Srpska after entry into force of the Dayton Peace Agreement.
The Chamber also ordered the Republika Srpska to pay compensation
to Ms. Palic which they did after the OHR exerted strong pressure
on the responsible authorities to do so. Unfortunately, successive
governments in the Republika Srpska have been unwilling to
undertake a thorough investigation into either case and they
both remain substantially in noncompliance. Due mainly to
the perseverance of the IPTF, and despite the passage of time
and other obstacles, the bodies of the Matanovic's were discovered
in a well in September 2001 and ultimately buried in a cemetery.
The IPTF had earlier, in May 2001, deauthorised 3 Prijedor
police officers for their involvement in the Matanovic case.
The Republika Srpska authorities have yet to take steps towards
an investigation into the Palic case.
Court of Bosnia and Herzegovina
The Chamber and
the Constitutional Court cooperate in the exchange of information
with respect to cases under their respective consideration
to ensure that the same case is not brought before both courts.
The staff of the Chamber and the Constitutional Court also
continue to meet regularly to discuss other legal and procedural
issues of mutual interest and concern.
Ombudsman of Bosnia and Herzegovina
Since 3 January
2001, the BiH Ombudsman has been governed by the Law on the
Human Rights Ombudsman of Bosnia and Herzegovina imposed by
the High Representative. The Chamber raised the issue that
this new Law may have implications for the institutional relationship
between the Chamber and the BiH Ombudsman and that such potential
change had not been properly considered prior to its imposition.
Previously, both institutions derived their mandate from Annex
6 to the Dayton Peace Agreement and together comprised the
Commission on Human Rights. Procedural rules governing the
relationship between the two institutions are contained in
Annex 6 and the question arose as to whether these rules are
still applicable. While the full effect of the new Law on
the interaction between the two institutions still has yet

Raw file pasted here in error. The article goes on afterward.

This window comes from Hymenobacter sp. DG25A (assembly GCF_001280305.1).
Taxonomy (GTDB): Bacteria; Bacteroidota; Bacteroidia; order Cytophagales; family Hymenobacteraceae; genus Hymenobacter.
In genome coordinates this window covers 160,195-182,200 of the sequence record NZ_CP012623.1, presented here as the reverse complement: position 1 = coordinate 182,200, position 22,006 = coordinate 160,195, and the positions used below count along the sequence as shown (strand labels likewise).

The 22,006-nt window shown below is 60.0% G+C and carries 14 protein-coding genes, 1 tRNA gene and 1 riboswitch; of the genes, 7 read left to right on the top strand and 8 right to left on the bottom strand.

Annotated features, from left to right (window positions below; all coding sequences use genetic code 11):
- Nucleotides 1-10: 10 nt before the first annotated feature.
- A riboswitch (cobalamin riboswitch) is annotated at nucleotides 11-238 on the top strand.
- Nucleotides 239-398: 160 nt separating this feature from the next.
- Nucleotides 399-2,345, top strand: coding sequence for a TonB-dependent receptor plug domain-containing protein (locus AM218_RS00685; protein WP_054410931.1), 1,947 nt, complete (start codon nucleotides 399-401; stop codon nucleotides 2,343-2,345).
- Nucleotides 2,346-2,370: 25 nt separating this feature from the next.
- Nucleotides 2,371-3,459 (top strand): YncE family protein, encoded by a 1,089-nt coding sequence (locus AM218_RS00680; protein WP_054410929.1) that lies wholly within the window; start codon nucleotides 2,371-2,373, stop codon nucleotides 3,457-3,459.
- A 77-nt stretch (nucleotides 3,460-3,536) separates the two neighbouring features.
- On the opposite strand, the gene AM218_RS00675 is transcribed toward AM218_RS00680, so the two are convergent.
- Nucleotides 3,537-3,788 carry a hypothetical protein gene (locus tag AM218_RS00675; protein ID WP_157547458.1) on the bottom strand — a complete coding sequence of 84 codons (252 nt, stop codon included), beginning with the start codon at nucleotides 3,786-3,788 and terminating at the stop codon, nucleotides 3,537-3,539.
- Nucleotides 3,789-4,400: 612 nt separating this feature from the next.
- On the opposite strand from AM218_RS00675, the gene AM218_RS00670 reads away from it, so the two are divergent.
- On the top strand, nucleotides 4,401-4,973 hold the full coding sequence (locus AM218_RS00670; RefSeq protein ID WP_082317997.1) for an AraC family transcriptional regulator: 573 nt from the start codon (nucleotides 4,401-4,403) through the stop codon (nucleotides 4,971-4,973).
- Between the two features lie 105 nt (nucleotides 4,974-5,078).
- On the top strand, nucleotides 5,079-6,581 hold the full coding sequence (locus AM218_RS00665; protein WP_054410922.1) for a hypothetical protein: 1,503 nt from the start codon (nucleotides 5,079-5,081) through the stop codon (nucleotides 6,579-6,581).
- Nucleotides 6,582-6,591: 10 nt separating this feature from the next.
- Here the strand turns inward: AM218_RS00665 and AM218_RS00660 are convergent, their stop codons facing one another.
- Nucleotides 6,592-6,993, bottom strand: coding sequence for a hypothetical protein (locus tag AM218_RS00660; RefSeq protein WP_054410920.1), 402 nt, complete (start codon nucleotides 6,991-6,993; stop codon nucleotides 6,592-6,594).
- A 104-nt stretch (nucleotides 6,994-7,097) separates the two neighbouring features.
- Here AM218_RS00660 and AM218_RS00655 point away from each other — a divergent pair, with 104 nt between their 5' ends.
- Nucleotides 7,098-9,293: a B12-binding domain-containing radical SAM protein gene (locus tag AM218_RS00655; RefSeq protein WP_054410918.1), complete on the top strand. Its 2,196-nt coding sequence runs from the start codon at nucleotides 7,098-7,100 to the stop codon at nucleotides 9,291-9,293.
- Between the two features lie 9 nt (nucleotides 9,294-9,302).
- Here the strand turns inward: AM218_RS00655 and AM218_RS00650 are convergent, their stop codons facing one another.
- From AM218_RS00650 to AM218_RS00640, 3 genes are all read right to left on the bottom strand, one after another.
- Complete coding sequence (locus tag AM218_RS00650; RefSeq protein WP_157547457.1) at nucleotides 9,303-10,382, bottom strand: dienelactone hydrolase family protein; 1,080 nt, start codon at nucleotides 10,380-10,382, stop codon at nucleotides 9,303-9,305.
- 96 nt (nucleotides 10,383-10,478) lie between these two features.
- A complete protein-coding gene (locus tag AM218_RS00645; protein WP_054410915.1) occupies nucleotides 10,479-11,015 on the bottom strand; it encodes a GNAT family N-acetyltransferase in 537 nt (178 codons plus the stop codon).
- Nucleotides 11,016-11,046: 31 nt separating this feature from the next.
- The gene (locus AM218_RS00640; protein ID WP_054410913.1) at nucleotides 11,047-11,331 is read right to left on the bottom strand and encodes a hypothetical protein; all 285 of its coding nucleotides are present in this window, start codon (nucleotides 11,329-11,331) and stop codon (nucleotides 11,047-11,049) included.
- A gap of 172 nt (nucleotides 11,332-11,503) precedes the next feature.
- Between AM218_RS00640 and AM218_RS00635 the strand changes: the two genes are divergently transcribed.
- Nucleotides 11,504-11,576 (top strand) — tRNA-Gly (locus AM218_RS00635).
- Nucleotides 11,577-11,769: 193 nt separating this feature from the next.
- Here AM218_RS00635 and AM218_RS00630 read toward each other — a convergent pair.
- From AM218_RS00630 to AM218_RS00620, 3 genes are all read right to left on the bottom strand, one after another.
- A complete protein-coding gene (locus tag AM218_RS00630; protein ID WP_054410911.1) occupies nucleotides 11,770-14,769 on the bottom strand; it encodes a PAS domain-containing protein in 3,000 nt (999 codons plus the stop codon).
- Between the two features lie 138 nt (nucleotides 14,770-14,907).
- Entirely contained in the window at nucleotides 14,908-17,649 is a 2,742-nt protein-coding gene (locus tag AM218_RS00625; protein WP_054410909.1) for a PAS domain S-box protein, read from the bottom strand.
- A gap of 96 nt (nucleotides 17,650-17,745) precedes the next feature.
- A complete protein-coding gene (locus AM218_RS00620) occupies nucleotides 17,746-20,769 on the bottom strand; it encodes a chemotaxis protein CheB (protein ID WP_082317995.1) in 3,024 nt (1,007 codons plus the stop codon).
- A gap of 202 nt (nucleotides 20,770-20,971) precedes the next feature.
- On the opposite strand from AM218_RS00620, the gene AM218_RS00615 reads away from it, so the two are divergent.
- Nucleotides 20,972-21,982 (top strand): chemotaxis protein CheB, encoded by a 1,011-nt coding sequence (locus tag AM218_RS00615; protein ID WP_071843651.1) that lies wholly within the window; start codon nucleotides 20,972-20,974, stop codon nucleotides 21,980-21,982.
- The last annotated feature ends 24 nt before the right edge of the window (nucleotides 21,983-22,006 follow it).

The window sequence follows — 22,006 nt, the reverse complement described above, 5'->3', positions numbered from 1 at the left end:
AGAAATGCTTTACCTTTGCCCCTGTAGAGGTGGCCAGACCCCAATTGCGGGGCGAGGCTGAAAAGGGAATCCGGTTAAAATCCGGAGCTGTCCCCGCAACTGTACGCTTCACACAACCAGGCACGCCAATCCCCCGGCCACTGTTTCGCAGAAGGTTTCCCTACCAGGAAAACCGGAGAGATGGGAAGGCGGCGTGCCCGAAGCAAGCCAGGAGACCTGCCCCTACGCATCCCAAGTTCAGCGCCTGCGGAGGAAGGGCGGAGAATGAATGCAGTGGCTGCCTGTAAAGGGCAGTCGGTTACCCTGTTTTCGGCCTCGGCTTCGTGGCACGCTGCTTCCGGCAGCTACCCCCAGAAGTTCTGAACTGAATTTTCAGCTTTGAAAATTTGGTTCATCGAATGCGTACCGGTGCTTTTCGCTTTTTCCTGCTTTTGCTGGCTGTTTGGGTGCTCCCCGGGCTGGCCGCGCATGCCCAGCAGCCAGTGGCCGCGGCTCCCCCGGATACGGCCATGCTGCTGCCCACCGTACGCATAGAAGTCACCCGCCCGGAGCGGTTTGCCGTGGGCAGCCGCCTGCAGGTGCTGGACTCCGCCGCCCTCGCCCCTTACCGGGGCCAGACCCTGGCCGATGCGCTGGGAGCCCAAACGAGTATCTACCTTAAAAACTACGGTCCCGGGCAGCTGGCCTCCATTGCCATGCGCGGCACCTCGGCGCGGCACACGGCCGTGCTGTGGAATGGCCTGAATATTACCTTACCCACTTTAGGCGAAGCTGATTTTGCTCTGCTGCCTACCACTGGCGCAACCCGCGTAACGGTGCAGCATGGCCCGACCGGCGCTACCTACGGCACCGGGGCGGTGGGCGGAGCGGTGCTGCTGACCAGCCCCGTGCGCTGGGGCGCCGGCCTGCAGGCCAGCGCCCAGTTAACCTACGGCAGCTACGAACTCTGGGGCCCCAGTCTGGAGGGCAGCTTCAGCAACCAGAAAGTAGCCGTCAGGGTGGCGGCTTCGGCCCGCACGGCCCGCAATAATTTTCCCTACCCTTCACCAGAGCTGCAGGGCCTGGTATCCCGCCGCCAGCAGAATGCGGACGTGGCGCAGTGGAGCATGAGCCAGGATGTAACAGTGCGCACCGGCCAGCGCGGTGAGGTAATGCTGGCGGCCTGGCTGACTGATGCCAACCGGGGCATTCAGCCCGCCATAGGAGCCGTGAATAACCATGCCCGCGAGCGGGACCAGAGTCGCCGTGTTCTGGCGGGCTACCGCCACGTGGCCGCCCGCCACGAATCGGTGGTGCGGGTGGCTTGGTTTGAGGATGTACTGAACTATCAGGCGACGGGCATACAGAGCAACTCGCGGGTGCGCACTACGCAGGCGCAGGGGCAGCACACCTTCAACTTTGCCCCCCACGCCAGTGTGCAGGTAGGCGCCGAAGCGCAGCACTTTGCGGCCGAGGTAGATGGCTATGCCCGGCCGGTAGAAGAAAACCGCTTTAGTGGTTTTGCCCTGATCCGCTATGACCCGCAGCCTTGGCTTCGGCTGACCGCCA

to be fully evaluated, some procedural changes did result.
For example, the BiH Ombudsman no longer refers cases to the
Chamber or participates in the Chamber's proceedings as provided
for in Annex 6. Whether this is a consequence of the new Law
or internal policy of the Ombudsman remains to be seen. It
also is not clear whether the 6-month rule contained in Annex
6 - which regulates the time-limit within which applicants
must file an application to either the Chamber or the Ombudsman
collectively referred to as the Commission on Human Rights
- is now applicable only to the Chamber. Uncertainty over
which procedural provisions apply is confusing for applicants
and leaves issues open to a new interpretation. On a professional
level, relations between the two institutions continue to
be conducted in a spirit of cooperation.
The Chamber publishes
compilations of the full text of its decisions on admissibility
and merits and a selection of admissibility decisions in English
and the national language every 6 months. With the assistance
of the Council of Europe, these decision volumes are distributed
throughout Bosnia and Herzegovina to judges, lawyers and prosecutors,
international organisations, national ministries, embassies,
international and national NGOs and other interested institutions.
In this way, the Chamber's body of case law fulfills an educational
role regarding application in Bosnia and Herzegovina of the
European Convention on Human Rights and other international
instruments and the development of the rule of law.